The news about his check-ups would travel to Mr. Miller, who, knowing immediately, would tell his wife, “Tommy’s home on leave.” It also meant he would be getting a visit from his student soon.
On Sheehan’s latest trip home, he thanked Mr. Miller: “You were able to show me what I was able to do with your help and guidance. I didn’t think I could do it before and you showed me it could be done… When you grow something like that from nothing, that’s quite a bit.”
As the nation gets set to celebrate Father’s Day this weekend, Project Fatherhood will host its annual one-day conference tomorrow, June 18 to educate professionals and community members about its program to engage more fathers in the lives of their children.
The 3rd Annual Fatherhood Solution Conference is the latest effort to bring the training program developed by Project Fatherhood to local communities. This year’s theme is strengthening relationships between fathers and their at-risk children.
The project was started in 1996 by Hershel K. Swinger, a senior vice president of the Children’s Institute, Inc to provide a local solution to the problem of absentee fathers.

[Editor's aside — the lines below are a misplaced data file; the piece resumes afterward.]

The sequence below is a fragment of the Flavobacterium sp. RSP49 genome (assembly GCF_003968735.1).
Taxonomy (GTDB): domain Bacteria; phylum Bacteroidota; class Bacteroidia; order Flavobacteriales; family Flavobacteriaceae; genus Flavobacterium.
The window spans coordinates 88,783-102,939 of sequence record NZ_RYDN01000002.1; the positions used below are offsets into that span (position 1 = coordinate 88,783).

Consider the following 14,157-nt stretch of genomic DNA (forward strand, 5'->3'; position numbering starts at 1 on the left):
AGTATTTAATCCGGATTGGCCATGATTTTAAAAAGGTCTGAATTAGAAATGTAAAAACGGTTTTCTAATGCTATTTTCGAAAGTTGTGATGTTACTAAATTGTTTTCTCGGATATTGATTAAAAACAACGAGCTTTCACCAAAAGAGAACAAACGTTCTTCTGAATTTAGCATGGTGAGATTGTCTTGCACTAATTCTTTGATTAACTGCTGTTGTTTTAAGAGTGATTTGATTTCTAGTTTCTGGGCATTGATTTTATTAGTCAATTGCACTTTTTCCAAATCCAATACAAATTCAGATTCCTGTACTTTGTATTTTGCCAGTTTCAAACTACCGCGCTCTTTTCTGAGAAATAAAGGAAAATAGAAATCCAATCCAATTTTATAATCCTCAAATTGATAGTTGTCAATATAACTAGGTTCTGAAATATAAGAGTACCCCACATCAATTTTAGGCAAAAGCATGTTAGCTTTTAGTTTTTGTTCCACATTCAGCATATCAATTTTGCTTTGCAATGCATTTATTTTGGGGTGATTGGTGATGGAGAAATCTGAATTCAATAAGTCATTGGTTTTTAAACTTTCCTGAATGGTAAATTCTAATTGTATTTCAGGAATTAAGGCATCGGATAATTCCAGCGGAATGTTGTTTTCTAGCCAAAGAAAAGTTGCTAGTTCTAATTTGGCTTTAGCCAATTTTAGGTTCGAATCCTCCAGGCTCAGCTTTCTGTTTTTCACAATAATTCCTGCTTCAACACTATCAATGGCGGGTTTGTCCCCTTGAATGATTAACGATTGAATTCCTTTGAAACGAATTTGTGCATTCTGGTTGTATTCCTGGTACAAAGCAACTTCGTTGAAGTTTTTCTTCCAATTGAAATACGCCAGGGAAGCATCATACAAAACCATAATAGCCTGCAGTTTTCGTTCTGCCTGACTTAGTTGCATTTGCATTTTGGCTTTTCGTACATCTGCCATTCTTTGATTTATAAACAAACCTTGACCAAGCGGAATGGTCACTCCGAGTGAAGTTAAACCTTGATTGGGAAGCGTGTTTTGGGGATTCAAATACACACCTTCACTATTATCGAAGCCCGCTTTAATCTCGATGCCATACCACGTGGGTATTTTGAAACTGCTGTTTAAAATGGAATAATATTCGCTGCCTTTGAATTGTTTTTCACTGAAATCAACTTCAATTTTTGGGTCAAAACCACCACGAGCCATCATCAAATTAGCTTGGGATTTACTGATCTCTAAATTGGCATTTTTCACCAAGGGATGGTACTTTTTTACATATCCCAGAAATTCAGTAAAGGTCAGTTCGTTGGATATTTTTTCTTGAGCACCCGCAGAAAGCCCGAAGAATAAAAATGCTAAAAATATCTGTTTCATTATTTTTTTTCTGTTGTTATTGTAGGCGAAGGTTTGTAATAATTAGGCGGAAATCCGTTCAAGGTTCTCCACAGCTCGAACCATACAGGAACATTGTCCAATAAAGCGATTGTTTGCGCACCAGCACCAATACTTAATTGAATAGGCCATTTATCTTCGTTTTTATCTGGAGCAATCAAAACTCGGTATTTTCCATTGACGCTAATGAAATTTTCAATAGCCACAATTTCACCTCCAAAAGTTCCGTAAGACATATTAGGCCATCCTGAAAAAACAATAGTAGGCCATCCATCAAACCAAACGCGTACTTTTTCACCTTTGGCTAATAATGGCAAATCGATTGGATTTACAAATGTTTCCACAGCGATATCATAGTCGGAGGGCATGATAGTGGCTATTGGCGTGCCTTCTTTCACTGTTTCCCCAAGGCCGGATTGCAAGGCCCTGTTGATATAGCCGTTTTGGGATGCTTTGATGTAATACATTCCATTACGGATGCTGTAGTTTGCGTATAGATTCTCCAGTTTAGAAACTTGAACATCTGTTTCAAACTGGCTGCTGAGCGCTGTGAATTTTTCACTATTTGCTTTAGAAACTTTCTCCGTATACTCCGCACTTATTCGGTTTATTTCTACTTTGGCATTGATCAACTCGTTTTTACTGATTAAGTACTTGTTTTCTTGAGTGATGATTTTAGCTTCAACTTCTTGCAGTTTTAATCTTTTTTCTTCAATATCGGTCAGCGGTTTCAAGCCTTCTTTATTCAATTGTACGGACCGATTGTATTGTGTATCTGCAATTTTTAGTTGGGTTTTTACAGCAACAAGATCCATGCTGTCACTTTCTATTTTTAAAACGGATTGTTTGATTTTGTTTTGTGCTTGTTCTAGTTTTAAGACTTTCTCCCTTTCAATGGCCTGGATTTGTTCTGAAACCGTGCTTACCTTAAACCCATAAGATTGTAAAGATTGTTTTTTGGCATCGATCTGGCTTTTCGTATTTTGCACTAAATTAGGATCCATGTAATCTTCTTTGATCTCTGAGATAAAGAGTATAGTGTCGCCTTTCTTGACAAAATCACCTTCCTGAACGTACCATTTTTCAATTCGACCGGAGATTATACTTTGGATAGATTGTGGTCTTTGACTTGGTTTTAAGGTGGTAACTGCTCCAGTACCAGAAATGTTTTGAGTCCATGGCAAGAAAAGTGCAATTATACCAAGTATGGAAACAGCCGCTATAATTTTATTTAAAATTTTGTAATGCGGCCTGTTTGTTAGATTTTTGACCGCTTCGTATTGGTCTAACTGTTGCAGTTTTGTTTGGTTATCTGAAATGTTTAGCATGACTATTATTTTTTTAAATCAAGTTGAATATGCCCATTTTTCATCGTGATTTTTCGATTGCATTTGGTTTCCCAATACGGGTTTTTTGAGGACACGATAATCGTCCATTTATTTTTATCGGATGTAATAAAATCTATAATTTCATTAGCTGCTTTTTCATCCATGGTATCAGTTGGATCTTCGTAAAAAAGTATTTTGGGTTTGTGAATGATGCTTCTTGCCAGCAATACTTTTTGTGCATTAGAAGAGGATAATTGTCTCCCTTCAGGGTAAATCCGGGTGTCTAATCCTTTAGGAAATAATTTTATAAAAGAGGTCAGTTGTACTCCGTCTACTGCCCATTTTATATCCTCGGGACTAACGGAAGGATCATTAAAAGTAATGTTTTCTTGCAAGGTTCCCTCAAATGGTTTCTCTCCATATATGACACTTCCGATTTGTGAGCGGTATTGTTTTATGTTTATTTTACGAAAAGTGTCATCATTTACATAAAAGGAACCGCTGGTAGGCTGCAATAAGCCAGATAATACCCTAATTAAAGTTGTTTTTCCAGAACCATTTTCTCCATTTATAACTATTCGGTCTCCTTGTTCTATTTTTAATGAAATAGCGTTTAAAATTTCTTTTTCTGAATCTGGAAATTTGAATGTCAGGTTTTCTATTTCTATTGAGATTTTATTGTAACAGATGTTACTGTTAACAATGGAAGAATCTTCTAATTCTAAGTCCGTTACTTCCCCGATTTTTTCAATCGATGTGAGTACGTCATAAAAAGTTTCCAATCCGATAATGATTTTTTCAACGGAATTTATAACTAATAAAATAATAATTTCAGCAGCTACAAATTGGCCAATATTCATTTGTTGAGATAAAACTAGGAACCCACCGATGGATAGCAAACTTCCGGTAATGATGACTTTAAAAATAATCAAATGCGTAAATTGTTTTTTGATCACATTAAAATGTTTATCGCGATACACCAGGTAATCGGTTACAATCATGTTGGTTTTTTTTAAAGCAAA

“Fathers have long been left out of the discussion when it comes to dealing with problems in the family,” Swinger said. “We want the fathers to come to the table.”
Swinger said he believes that problems within a family unit can work out better if the father is both present and active.
“Fathers are more likely to be the solution, not the problem,” he said.
This year’s conference will feature workshops on issues such as gang members as fathers and skills to help incarcerated men reentering into society. Swinger said that this year they will introduce a new workshop on fathers in the military. Swinger cited an article he read about violence in the minority community as a basis for his initial drive to develop the Fatherhood Project. He recalled that the article discussed how boys with a good relationship with their father were less likely to become involved in criminal activity.